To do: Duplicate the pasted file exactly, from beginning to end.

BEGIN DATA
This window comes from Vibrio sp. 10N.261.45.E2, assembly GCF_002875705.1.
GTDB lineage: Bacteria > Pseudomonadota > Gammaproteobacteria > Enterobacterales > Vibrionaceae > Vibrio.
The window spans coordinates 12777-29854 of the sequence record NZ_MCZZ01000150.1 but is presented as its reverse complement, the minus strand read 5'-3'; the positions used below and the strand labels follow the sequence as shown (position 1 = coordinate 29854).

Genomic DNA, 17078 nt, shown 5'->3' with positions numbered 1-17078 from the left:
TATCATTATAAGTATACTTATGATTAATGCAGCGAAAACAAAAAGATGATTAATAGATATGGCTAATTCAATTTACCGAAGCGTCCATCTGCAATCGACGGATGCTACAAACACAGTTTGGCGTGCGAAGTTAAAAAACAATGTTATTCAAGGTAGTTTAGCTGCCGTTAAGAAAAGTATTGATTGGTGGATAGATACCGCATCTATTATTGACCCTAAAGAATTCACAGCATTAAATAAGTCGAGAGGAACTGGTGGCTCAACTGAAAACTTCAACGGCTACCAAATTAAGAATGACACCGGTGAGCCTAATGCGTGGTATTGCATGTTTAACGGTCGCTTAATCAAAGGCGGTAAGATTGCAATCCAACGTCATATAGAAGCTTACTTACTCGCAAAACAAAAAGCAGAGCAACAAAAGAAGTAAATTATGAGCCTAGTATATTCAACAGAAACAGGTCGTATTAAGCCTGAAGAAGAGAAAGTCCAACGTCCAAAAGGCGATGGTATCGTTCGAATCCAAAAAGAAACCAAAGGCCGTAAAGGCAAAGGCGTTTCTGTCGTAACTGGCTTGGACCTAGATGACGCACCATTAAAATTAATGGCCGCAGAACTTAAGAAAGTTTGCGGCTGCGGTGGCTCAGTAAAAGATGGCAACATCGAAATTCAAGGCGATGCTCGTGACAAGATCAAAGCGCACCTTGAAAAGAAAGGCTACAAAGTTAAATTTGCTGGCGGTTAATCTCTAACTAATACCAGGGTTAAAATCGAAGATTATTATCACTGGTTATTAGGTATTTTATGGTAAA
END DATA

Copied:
This window comes from Vibrio sp. 10N.261.45.E2, assembly GCF_002875705.1.
GTDB lineage: Bacteria > Pseudomonadota > Gammaproteobacteria > Enterobacterales > Vibrionaceae > Vibrio.
The window spans coordinates 12777-29854 of the sequence record NZ_MCZZ01000150.1 but is presented as its reverse complement, the minus strand read 5'-3'; the positions used below and the strand labels follow the sequence as shown (position 1 = coordinate 29854).

Genomic DNA, 17078 nt, shown 5'->3' with positions numbered 1-17078 from the left:
TATCATTATAAGTATACTTATGATTAATGCAGCGAAAACAAAAAGATGATTAATAGATATGGCTAATTCAATTTACCGAAGCGTCCATCTGCAATCGACGGATGCTACAAACACAGTTTGGCGTGCGAAGTTAAAAAACAATGTTATTCAAGGTAGTTTAGCTGCCGTTAAGAAAAGTATTGATTGGTGGATAGATACCGCATCTATTATTGACCCTAAAGAATTCACAGCATTAAATAAGTCGAGAGGAACTGGTGGCTCAACTGAAAACTTCAACGGCTACCAAATTAAGAATGACACCGGTGAGCCTAATGCGTGGTATTGCATGTTTAACGGTCGCTTAATCAAAGGCGGTAAGATTGCAATCCAACGTCATATAGAAGCTTACTTACTCGCAAAACAAAAAGCAGAGCAACAAAAGAAGTAAATTATGAGCCTAGTATATTCAACAGAAACAGGTCGTATTAAGCCTGAAGAAGAGAAAGTCCAACGTCCAAAAGGCGATGGTATCGTTCGAATCCAAAAAGAAACCAAAGGCCGTAAAGGCAAAGGCGTTTCTGTCGTAACTGGCTTGGACCTAGATGACGCACCATTAAAATTAATGGCCGCAGAACTTAAGAAAGTTTGCGGCTGCGGTGGCTCAGTAAAAGATGGCAACATCGAAATTCAAGGCGATGCTCGTGACAAGATCAAAGCGCACCTTGAAAAGAAAGGCTACAAAGTTAAATTTGCTGGCGGTTAATCTCTAACTAATACCAGGGTTAAAATCGAAGATTATTATCACTGGTTATTAGGTATTTTATGGTAAA